Everyone said Harold “Hotsy” Reinfeld always made sure to take care of his “kids.”
Those included his own children as well as hundreds of kids he coached on the basketball court for 30 years at Murrell Dobbins Tech and George Washington High School. He made sure they performed on and off the court and continued pushing them years later to better their lives.
Reinfeld died Oct. 30 at 86.
“He just did so much for his kids,” said Florrie Reinfeld, his wife of 56 years. “He got them all into college and kept in touch with them. One of his kids still called him ‘Pops.’”
They never got to see what a good player Reinfeld was.
The son of Polish immigrants discovered an affinity for the game. The Hotsy nickname came about because his Orthodox grandfather called him Chatshul, which kids in his South Philadelphia neighborhood couldn’t pronounce.
He starred first at Frankford High, where he was an All-Public League performer in 1950 while simultaneously excelling in the Jewish League. He enlisted and served in the Army before resuming his career at Temple University under legendary Coach Harry Litwack.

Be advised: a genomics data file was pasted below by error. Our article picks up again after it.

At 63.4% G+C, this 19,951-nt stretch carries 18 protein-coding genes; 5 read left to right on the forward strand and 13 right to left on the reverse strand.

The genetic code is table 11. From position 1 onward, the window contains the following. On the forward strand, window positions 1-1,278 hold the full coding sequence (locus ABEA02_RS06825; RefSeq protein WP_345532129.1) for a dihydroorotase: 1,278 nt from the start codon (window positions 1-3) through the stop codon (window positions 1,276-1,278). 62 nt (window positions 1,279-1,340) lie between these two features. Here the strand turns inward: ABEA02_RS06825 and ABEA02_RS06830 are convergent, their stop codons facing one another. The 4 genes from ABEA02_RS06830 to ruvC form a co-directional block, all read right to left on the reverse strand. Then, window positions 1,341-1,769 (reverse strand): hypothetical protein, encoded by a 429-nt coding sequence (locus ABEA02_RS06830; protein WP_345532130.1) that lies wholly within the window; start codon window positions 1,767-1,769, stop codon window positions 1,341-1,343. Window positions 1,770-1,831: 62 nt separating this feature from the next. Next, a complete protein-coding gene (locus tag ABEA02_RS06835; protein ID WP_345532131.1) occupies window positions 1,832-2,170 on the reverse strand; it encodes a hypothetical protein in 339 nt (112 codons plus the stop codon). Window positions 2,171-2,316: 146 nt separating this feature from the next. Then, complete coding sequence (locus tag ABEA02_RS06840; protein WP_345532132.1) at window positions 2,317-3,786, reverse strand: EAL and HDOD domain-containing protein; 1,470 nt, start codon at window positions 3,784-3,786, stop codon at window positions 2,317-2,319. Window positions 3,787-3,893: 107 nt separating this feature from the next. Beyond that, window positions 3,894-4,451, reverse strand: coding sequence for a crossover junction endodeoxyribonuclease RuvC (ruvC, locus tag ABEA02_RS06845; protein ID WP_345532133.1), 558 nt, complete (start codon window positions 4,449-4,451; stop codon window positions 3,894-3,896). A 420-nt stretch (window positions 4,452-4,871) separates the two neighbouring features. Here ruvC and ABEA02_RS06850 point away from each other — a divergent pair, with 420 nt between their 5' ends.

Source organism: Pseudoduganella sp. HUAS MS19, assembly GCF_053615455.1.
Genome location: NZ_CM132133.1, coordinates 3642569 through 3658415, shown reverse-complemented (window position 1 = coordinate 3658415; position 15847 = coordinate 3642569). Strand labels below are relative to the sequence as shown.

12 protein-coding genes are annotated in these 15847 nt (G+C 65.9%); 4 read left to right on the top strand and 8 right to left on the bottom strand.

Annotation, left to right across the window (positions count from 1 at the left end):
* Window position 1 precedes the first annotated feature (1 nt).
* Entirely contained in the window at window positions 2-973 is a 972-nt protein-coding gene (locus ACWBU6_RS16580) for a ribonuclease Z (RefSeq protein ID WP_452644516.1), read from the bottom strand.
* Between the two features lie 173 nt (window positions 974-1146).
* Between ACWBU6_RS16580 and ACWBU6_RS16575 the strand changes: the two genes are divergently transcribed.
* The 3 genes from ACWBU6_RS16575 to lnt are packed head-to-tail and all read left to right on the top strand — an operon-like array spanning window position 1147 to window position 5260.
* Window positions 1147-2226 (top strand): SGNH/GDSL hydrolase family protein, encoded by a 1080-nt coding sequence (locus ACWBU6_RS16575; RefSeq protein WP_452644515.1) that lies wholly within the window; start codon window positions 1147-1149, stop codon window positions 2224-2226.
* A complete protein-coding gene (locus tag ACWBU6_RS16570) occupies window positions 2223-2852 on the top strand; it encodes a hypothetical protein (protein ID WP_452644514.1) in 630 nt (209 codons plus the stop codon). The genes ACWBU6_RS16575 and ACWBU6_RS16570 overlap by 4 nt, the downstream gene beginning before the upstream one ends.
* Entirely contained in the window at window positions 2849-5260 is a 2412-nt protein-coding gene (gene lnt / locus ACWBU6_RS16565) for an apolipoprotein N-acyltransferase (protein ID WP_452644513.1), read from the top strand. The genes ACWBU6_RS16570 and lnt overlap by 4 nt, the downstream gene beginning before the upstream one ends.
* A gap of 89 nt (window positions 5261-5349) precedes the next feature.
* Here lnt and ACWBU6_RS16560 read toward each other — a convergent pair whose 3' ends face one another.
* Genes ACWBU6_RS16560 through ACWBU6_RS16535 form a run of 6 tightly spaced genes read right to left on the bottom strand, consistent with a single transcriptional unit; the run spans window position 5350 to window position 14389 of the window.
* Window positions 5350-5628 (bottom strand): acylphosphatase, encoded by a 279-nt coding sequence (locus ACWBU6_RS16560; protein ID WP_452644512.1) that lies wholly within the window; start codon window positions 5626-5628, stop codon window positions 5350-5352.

Reinfeld’s numbers weren’t spectacular, averaging 7.6 points over three years. But he played an integral role, serving as co-captain on a 27-4 team that advanced to the 1956 NCAA Final Four, led by future NBA players Guy Rodgers and Hal Lear. Those three were named to the first All-Philadelphia Big Five team.
That’s one reason why Reinfeld was inducted into the Philadelphia Jewish Sports Hall of Fame in 2005.
“He was a 6-foot-2-inch small forward in that era who had been a pivot man in high school and transferred those skills to forward in college,” said contemporary Dan Promislo, himself a Jewish Sports Hall inductee following a career at Drexel University. “He developed an outside shot and had nice moves across the lane, with a little bit of a running hook shot.
“He was quick and always kept the flow going when he had the ball.”
Following graduation, Reinfeld continued at Temple, receiving a master’s degree in education in 1961. He became a health and physical education teacher and coach in the School District of Philadelphia for 30 years, retiring in 1995. For 10 years, he owned and operated Camp at Oak Lane Day School in Blue Bell.
After his induction, Reinfeld became an advocate for the Jewish Sports Hall of Fame.
“They do not come any better than Hotsy Reinfeld,” current Temple Coach Fran Dunphy said.
Reinfeld is survived by his wife Florrie, son Bruce, daughter Leslie Master and granddaughter Chloe.
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